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Developed at Wageningen University, the NEN 2675+C1 test is the first effective benchmark that helps growers compare one climate screen with another to know which will benefit the crop most by transmitting more diffuse, growing light

Today’s NEN direct and diffuse light transmittance test helps growers get the best harvest, like a surprising echo of ancient wisdom from 5000 years ago.

Then, stone age farmers in Ireland went to great lengths, and moved a lot of soil and stone, to devise a test that would reveal the precise timing of the Spring and Autumn equinox.

The Newgrange Mound by the river Doyle in Ireland relies on the transmission of a direct beam of light which illuminates an inner chamber for just 17 minutes, indicating when daylight and night-time were equal in length.

In 2017, a research team at Wageningen University in the Netherlands made their own advance in testing.

They wanted to measure the ability of greenhouse materials to transmit not a direct light beam, but both direct and diffuse incident light, sometimes called growing light.

The NEN 2675+C1 test they devised is the benchmark that was subsequently used to establish the market-leading light transmission properties of Svensson’s Luxous and Harmony range of energy saving and shade screens.

The Newgrange Mound near the River Doyle

The Newgrange Mound near the River Doyle in Ireland

With it, growers finally had a way to know which shade cloth provides the best growing conditions while admitting the most light.

For the stone age mound, the direct beam of light was key. But for modern greenhouses, the advance was to test for how much diffuse growing light was transmitted.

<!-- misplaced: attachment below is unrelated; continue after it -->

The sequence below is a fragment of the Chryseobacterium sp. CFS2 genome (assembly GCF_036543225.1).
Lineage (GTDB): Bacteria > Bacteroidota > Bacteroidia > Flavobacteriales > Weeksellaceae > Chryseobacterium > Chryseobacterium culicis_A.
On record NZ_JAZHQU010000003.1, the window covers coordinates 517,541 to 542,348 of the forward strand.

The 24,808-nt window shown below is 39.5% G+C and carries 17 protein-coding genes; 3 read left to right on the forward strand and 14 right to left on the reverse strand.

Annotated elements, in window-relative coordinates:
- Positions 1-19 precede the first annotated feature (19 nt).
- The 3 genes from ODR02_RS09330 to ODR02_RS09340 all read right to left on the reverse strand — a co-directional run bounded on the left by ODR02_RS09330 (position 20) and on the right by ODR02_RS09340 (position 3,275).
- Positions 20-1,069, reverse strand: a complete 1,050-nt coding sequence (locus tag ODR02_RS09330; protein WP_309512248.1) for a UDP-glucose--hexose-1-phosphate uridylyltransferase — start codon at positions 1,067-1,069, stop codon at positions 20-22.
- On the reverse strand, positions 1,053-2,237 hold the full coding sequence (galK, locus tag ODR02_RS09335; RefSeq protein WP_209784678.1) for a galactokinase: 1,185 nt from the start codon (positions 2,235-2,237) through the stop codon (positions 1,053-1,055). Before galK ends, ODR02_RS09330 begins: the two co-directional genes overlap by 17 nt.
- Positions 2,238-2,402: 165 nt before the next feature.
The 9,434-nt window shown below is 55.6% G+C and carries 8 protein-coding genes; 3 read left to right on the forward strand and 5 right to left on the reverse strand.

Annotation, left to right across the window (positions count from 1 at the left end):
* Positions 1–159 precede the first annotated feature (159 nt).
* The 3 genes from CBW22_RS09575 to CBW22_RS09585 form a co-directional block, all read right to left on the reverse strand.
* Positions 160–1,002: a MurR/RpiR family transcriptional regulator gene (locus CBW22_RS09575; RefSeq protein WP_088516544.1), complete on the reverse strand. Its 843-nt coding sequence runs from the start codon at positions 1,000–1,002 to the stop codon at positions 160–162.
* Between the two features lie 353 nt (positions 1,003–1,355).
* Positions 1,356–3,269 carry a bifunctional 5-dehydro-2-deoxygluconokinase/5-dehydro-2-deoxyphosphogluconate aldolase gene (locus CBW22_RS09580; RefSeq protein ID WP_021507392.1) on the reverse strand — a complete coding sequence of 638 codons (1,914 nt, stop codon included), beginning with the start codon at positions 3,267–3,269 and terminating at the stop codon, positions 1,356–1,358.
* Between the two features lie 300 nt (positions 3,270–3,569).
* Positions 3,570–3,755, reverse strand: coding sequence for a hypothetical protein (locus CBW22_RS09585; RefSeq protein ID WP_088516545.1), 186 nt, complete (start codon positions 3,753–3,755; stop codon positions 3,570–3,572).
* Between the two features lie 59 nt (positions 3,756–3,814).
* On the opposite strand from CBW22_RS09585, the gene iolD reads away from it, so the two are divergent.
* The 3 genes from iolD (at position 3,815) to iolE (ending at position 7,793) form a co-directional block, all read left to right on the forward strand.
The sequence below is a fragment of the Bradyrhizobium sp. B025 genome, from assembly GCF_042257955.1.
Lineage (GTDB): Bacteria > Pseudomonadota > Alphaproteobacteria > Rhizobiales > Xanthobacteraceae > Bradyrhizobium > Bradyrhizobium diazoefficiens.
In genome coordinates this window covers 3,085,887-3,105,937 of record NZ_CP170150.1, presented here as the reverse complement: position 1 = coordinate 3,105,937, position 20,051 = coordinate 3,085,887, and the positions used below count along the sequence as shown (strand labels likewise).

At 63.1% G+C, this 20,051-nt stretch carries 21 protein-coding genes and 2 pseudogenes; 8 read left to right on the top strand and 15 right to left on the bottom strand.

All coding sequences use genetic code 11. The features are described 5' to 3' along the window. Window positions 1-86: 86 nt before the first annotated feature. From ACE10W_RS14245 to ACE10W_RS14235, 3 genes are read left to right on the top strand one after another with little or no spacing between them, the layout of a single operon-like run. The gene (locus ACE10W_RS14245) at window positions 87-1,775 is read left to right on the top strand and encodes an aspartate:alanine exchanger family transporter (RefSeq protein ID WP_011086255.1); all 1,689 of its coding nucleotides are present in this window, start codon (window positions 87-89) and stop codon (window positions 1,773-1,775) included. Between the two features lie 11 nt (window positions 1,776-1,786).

Gert-Jan Swinkels, Scientific Researcher at Wageningen, explains: “If you focus on direct light as a test of light penetration for greenhouse horticulture you miss the point almost completely,” he says.

“The prevailing tests were useful only for direct light falling from directly above onto a glass or a screen, and like the sunbeam in the tomb that kind of light exists only for a few moments in a month or even a year” 

Gert-Jan Swinkels
Wageningen University

It was when the Wageningen researchers started work to develop a new test of growing light penetration through greenhouse roofs and screens that they found problems with the prevailing Dutch test methods.

“They were useful only for direct light falling from directly above on glass or on a screen, and that incidence exists for just a few moments in a month or even a year,” says Swinkels.

The Wageningen researchers realized that for the remaining 99% of conditions, and for novel covering materials, the light transmission test results were unhelpful and misleading. A new kind of test was required.

Gert-Jan Swinkels

Gert-Jan Swinkels

The team’s work on a measurement of hemispherical, rather than perpendicular light transmission, was used by the Dutch standards institute, NEN, to create NEN 2675+C1. The new test could evaluate light in a way that was closer to real-world conditions.

At Svensson, Climate Consultant, Hugo Plaisier, has worked closely with Wageningen and also makes daily use of the NEN standards.

“The NEN standard is in everyday use in the Dutch market,” says Plaisier. “It enables growers to evaluate the absolutely best products for the job, and they care about every last tenth of a percentage point of production,” he adds.

Plaisier really wants to spread an understanding of the NEN test, which he acknowledges is not so well-known outside Netherlands. There the older and problematic test methods are still in use. The new method makes comparisons of materials much easier, says Plaisier.

Gert-Jan Swinkels still divides his time between the lab at the Wageningen campus, and a second base in the Westland greenhouse region. Another of the innovations from the Wageningen team has been the development of “Hortiscatter”, a metric which improves on the previous Haze Test.

“Haze was good for assessing the clarity of plastics, like a pair of sunglasses, but plants don’t have eyes,” he laughs.

“The crop wants photons to land on its leaves, resulting in photon flux, and providing the micromoles of photons that are the right metric to predict how much photosynthesis actually will take place,” says Swinkels.

Modern growers, like stone age farmers, deserve to have the right measure so they can grow the best crop and feed their community, he says.

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